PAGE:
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Lecture 9

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Department
Sociology
Course
SOCI 2070
Professor
Janice Newson
Semester
Fall

Description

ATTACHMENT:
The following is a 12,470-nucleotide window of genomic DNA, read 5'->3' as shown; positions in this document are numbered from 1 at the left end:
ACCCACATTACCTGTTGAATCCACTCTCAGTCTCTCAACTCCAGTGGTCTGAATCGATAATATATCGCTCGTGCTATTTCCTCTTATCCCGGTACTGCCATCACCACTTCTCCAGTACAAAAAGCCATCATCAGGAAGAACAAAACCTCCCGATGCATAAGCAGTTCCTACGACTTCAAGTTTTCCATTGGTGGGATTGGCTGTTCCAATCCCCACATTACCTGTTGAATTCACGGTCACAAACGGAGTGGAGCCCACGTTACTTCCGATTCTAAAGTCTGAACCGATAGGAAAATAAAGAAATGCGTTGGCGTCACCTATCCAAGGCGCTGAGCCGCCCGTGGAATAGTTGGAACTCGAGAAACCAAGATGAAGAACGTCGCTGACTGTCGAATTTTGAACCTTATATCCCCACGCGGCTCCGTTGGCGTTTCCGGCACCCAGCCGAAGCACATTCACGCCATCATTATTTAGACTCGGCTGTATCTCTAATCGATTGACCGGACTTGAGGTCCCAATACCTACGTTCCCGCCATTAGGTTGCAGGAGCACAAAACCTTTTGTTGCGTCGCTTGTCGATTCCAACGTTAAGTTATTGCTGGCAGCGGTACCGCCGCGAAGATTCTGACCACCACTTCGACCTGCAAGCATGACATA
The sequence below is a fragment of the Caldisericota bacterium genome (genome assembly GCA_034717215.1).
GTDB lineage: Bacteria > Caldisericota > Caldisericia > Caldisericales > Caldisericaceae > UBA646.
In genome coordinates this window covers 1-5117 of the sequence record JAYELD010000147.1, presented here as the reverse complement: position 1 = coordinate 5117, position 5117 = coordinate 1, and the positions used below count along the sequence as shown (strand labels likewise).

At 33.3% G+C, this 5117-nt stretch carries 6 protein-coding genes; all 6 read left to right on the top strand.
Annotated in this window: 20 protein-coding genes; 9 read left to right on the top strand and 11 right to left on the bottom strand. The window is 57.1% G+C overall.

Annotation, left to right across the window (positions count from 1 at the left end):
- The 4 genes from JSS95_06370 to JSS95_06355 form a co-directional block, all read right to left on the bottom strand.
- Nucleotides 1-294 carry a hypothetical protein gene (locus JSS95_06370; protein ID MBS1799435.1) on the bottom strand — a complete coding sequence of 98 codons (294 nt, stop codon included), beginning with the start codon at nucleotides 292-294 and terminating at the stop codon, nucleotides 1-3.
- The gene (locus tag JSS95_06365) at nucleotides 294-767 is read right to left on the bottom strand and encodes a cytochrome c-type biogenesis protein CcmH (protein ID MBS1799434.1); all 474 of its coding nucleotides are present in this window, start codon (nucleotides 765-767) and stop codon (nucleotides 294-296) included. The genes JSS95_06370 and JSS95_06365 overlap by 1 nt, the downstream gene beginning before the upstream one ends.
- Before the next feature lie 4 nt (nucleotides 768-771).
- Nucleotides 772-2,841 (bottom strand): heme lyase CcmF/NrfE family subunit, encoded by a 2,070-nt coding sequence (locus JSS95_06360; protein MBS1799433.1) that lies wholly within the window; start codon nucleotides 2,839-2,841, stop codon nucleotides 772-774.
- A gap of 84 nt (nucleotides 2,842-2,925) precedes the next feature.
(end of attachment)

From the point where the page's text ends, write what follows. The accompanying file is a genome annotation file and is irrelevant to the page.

Lecture 9 Soci 2070 A 1 Social action and social institutions Lecture 9 OUTLINE: Social Action and Social Institutions - Antedates - Social actor: always social, always in connection with others. Social actors are interpretive, have interpretive capacities. We don’t all see the world the same way that act on some kind of drive or instinct and do the same thing all the time. Human beings are more able, have the capacity because they have consciousness to interpret the world, because we don’t see the world the same way. - Sociologists call human beings social actors - Now we are going to look how those social actors through interaction create a social world; a family (the notion of a family and how it works), a society - What does it mean for action to be social? What makes their activity social? The primary social idea we’re building on is from Weber, who gave us a social definition of action that we are using that accommodates all of the ideas we have been discussing so far. - Human actors are oriented to others. It means we take in to account what the other is meaning from their action - In lecture, prof went up to two students and stuck out her hand and the students knew to shake her hand. Then she went to a third and stuck her hand up and high fived the third student. - Language, sign language, gestures, body language; very informative and represent to outside actors meaning of the individual - Weber: social action is action that is oriented to other. And the aspect to other. We try to establish meaning that the other actor is. As a server, we need to read the gestures and body languages of strangers to understand how to react to them Lecture 9 Soci 2070 A 2 Social action and social institutions - If we involve others in our action than it is social action. Is all human action social? Weber says that there are human actions that aren’t social, that are a reflex for example. Ex: when you may receive a threat and you turn and run. You’re understanding that threat and figuring out the threat of the social action and telling yourself to run. - May when C Wright Mills wrote about the happy robot, he’s writing about people who act without a thought, they are reacting to what is around them subconsciously - Weber wants us to understand the aspect of human behavior that makes us social is the process involving others that makes us social. He grants there could be imitation. We are interested in human action that is orientated to other social action. - We could be oriented in social action even when we’re alone. Ex: female alone in her apartment hits a chair and says “oops”. Sneezing when you’re alone and saying excuse me. - Our action takes into account the response of others and how others will understand what we’re doing. We not only want our behavior to be understandable to another person, but we are constantly reading other people’s behavior to know how we should act. It’s a foundational idea of what social action is. We will be developing this idea further throughout this course - Part I: MAX WEBER AND SOCIAL ACTION 1. Human actions become social when they are “oriented” to other. “Weber says ... the world could be almost anything, it is infinite in its possibilities, but human beings ensure that it is always something and thus produce its stability by defining it and thus exercising control over it. So by defining a situation, an actor generates his or her own Lecture 9 Soci 2070 A 3 Social action and social institutions possibilities, and by so defining, that same actor is also exercising control and creating and reproducing the social conditions of control in interaction with other actors.” (From Chris Jenks “Active Passive” in Core Sociological Concepts (1998) p. 268) - He’s doing theoretical thinking. Trying to set out what is the subject matter of sociology, what is social action, how can we establish social action from other things? Part II: SOCIAL INSTITUTIONS: BERGER AND LUCKMAN What is a social institution? Any pattern of social interaction that becomes stabilized and routinized. The work place is an example of an institution. A handshake. When action becomes a recurring social practice, it is on its way to becoming a social practice and social institution. More examples consist of Religious rituals, schools, marriage, gender as a social institution (gender represents a set of ideas and relationships between people that define people as male or female, or in-between). - For us to understand institutions we need to understand the meanings we attach to it. What is the meaning to the actors who participate in it that is all part of the social institution? - Us in a social world understand social action; when you haven’t seen a loved one or friend in a long time, you hug. When you are meeting a business partner, you shake hands. It is understand ritual behavior. 1. From previous lecture, “social interaction” is the means through which we, as social actors, create, maintain and change social orders. 2. A simple definition of social institution is: any pattern of social interaction that becomes stabilized and routinized over time. Lecture 9 Soci 2070 A 4 Social action and social institutions 3. B and L provide an origin story - Important ideas not in the article - In the early part of the book B and L wrote, we create/construct the social world through social interaction. B and L say there are 3 moments (NOT stages) to social construction. They say moments because they don’t want us to look at it as a linear process, something that happens over time. It is 3 moments, 2 distinct things, that are social construction: o externalization, o objectification, and o internalization. Think of it as a circle, not a line. It is constantly going on. This is how the world is made. It is a process that also changes things. a) Externalization: refers to the moment in which the interactions between social actors are expressed externally through language and gesture. Now it is “out there”, not inside the two actors but out there through their language and gestures I. The dyad (pair, two actors interacting with each other) in their interaction there is no social world, it is a trial and error process. We have all done this when travelling to an unknown location and we need to ask a question. We use words ad sounds to communicate with another person. This is the action they are talking about. II. In the article, the relationship B and L are talking about is a couple, two actors that emerged into a couple, husband and wife. Prof changed it to mother and child. But yet we don’t have the defined category yet, we just have 2 actors acting in a trial and error phase; A and B. A figures out when he does X (blinking one eye), the other actor, B, stretches her lips out over her teeth in an upward direction as her reaction, Y. Every time actor A does X, actor B does Y. This Lecture 9 Soci 2070 A 5 Social action and social institutions is what B and L called typification, something is being typified. X happens and is followed by Y. A begins to learn when I do X, I will get the other to do Y. And also, Y learns this vise versa. Then B and L, this typification pattern, works like trial and error. “If I do this, then they will do this”. Over time these actions acquire a rhythm. Each actor makes an assumption about another. The stretching of the lips is the reaction to the blinking of my eye, they begin to make assumptions. Notion of Weber involved in the other; his idea of social action, taking account of what the other does, has an influence on my understanding of what is going on. As things continue, these discreet actions (blink, stretching of lips), emerge into what Berger calls a repetition of actions. III. If we are thinking of a child with mother, developing this communication pattern, they are not just communicating between winks and smiles. Other things are going on too; understandings are beginning to emerge. These two actors get a sense of the role they have vise a ve each other. The sense of child in relation to parent and sense of parent in relation to child. Each one begins to play their role; child acquires behavior of what is desired of a good child, cute child, etc. Mother becomes the one who feeds, nurtures, clothes, gives pleasure and happiness to the child, and approval in many ways. IV. Berger says out of this complicated role-playing, there is an understanding of mutual actions and roles, reciprocal relationships. The child learns the child role, what is means to be a child, how I’m suppose to act, what pleases mother, how to be fed. The child also learns the mother’s role, the matching role because that’s what makes it a dependable system. One actors actions are anchored in the actions of the other. Over time this mutual understanding that if I do my role it is Lecture 9 Soci 2070 A 6 Social action and social institutions expected that you will do your role. Kids saying “youre not being a good mother”, it’s having this idea in your own mind of knowing what a good role is. This mutual understanding becomes habitualized/ routinized. - When a parent is inconsistent in their role playing it creates conflict in the role playing of the child as they become unaware of what their actions are to be. - The relationship between two people is being manifested, there is language, names, and different roles, and understandings of how to behavior in your roles  this information is out there. It becomes externalized. First stage of externalization. Important because it makes it possible for us to predict what others do so it makes it possible for us to rely on what we’re supposed to do. - Approaching a line up with another person; we rely on our roles, gestures and body language, to line up accordingly with understanding and no chaos as who is to get on the bus first. The patterns of interaction and roles we take into being habit, allow us to complete our daily lives smoothly and without chaos. - Makes it possible for us to rely on routines, walk